Project Practitioners > The Power of Persuasion

The Power of Persuasion

By Alfonso Bucero

Most of project practitioners know that effective persuasion is necessary for projet success but it is a difficult and time consuming proposition, but it may also be more powerful than the command-and-control managerial model it succeeds.

I understand persuasion as the language of business leadership.In my particular experience, as a project manager, I use logic, persistence and passion to get others to buy a good idea and many times I failed.

What, then, constitutes effective persuasion? I understand persuasion as a learning and negotiating process, then it involves phases of discovery, preparation and dialogue. Getting ready to persuade team members and other project stakeholders can take weeks or months of planning, as you learn about your audience and the position you intend to argue. I have observed effective persuaders consider their positions from every angle.

Some of the questions we need to answer to be an effective persuader are:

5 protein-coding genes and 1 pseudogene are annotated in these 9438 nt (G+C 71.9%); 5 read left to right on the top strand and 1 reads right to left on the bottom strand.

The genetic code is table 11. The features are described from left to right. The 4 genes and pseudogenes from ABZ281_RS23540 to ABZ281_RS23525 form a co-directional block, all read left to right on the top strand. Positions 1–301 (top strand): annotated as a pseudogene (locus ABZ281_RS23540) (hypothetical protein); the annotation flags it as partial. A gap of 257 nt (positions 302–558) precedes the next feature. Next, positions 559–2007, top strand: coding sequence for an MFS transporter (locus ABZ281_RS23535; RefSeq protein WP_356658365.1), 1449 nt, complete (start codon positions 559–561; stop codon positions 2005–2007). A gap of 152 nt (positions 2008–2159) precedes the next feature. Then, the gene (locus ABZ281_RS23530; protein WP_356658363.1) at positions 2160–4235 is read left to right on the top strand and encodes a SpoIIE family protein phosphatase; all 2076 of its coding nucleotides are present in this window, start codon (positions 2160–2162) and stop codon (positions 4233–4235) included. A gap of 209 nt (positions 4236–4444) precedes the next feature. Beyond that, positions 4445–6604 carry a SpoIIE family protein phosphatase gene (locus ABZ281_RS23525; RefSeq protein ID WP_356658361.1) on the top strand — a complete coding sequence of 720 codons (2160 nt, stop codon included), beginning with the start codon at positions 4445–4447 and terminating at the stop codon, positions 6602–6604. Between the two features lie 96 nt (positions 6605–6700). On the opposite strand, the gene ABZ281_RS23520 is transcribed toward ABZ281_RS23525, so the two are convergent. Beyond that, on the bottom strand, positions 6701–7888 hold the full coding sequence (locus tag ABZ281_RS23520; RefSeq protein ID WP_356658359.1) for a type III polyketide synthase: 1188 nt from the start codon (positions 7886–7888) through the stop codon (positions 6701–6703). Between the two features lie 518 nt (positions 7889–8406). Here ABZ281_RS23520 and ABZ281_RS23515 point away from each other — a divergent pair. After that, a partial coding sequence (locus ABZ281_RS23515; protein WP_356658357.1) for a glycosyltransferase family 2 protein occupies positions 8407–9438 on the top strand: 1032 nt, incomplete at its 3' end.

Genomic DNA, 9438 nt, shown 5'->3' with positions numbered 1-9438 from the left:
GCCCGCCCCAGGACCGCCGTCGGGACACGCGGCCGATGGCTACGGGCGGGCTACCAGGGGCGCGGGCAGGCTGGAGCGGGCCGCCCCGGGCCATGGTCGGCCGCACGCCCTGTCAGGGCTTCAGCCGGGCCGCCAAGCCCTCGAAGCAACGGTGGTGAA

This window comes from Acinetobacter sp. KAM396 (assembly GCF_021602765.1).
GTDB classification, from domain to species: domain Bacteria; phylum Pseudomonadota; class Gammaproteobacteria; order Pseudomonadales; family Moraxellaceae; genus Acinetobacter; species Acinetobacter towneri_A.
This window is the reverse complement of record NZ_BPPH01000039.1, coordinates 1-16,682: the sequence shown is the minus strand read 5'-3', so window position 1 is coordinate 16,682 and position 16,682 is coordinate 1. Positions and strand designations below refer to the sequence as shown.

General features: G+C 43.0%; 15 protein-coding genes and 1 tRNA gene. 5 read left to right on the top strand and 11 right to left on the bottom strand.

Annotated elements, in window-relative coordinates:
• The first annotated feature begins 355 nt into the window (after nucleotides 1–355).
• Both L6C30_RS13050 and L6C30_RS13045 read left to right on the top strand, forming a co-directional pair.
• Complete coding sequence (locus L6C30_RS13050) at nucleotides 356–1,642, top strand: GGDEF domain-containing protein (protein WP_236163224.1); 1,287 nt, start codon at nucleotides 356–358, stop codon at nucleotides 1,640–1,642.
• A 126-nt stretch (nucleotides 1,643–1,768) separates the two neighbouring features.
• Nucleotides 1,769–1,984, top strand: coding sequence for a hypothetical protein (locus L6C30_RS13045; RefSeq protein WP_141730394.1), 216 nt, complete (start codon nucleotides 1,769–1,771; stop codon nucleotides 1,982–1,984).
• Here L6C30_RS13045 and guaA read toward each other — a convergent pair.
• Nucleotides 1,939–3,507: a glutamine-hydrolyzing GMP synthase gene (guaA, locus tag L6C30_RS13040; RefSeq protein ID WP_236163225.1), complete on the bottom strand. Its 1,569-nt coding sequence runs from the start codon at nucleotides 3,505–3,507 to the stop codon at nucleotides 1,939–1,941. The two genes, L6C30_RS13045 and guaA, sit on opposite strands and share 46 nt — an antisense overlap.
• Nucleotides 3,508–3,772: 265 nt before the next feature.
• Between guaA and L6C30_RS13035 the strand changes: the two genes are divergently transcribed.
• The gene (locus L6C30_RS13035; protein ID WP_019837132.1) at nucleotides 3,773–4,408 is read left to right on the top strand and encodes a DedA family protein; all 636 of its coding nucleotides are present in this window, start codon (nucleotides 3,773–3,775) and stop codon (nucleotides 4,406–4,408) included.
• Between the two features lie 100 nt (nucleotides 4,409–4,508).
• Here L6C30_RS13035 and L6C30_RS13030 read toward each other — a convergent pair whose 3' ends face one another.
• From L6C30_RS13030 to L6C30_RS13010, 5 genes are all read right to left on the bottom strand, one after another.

• What investments in time and money will my position require from others?
  • Is my supporting evidence weak in any way?
  • Are there alternative positions I need to examine?

Dialogue happens before and during the persuasion process. Before the process begins, effective persuaders use dialogue to learn more about their audience's opinions, concerns, and perspectives. During the process, dialogue continues to be a form of learning, but it is also the beginning of the negotiation stage. You invite people to discuss, even debate, the merits of your position, and then to offer honest feedback and suggest alternative solutions.

That may sound like a slow way to achieve your goal, but effective persuasion is about testing and revising ideas in concert with your colleagues' concerns and needs. In fact, the best persuaders not only listen to others but also incorporate their perspectives into a shared solution.